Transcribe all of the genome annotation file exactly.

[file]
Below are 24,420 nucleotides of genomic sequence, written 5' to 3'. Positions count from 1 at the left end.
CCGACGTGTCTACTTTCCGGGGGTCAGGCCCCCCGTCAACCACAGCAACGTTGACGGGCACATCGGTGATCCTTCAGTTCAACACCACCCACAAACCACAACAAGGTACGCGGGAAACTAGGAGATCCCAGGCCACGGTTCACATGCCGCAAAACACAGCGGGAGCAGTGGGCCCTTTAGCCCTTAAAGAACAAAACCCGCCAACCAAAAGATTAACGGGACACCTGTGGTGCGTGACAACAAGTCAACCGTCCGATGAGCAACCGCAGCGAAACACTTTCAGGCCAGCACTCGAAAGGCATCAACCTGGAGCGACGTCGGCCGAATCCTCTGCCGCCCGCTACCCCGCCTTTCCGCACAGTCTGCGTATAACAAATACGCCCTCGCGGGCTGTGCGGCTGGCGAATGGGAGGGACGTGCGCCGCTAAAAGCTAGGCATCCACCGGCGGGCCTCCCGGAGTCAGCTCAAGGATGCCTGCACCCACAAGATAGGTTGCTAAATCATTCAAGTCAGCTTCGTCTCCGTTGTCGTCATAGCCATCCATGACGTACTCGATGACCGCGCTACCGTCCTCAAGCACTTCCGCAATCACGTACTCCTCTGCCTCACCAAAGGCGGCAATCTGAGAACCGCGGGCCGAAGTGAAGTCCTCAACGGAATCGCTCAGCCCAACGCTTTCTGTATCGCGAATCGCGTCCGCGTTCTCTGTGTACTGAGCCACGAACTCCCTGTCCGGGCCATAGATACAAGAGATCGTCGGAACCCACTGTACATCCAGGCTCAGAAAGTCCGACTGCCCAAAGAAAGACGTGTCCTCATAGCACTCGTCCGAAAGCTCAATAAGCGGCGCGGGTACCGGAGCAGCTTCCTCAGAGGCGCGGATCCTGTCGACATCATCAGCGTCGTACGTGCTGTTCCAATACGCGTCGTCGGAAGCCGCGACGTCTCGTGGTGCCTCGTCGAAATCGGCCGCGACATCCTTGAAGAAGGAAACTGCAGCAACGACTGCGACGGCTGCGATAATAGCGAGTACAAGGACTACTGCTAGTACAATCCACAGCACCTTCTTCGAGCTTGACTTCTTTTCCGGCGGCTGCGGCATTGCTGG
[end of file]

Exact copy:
Below are 24,420 nucleotides of genomic sequence, written 5' to 3'. Positions count from 1 at the left end.
CCGACGTGTCTACTTTCCGGGGGTCAGGCCCCCCGTCAACCACAGCAACGTTGACGGGCACATCGGTGATCCTTCAGTTCAACACCACCCACAAACCACAACAAGGTACGCGGGAAACTAGGAGATCCCAGGCCACGGTTCACATGCCGCAAAACACAGCGGGAGCAGTGGGCCCTTTAGCCCTTAAAGAACAAAACCCGCCAACCAAAAGATTAACGGGACACCTGTGGTGCGTGACAACAAGTCAACCGTCCGATGAGCAACCGCAGCGAAACACTTTCAGGCCAGCACTCGAAAGGCATCAACCTGGAGCGACGTCGGCCGAATCCTCTGCCGCCCGCTACCCCGCCTTTCCGCACAGTCTGCGTATAACAAATACGCCCTCGCGGGCTGTGCGGCTGGCGAATGGGAGGGACGTGCGCCGCTAAAAGCTAGGCATCCACCGGCGGGCCTCCCGGAGTCAGCTCAAGGATGCCTGCACCCACAAGATAGGTTGCTAAATCATTCAAGTCAGCTTCGTCTCCGTTGTCGTCATAGCCATCCATGACGTACTCGATGACCGCGCTACCGTCCTCAAGCACTTCCGCAATCACGTACTCCTCTGCCTCACCAAAGGCGGCAATCTGAGAACCGCGGGCCGAAGTGAAGTCCTCAACGGAATCGCTCAGCCCAACGCTTTCTGTATCGCGAATCGCGTCCGCGTTCTCTGTGTACTGAGCCACGAACTCCCTGTCCGGGCCATAGATACAAGAGATCGTCGGAACCCACTGTACATCCAGGCTCAGAAAGTCCGACTGCCCAAAGAAAGACGTGTCCTCATAGCACTCGTCCGAAAGCTCAATAAGCGGCGCGGGTACCGGAGCAGCTTCCTCAGAGGCGCGGATCCTGTCGACATCATCAGCGTCGTACGTGCTGTTCCAATACGCGTCGTCGGAAGCCGCGACGTCTCGTGGTGCCTCGTCGAAATCGGCCGCGACATCCTTGAAGAAGGAAACTGCAGCAACGACTGCGACGGCTGCGATAATAGCGAGTACAAGGACTACTGCTAGTACAATCCACAGCACCTTCTTCGAGCTTGACTTCTTTTCCGGCGGCTGCGGCATTGCTGG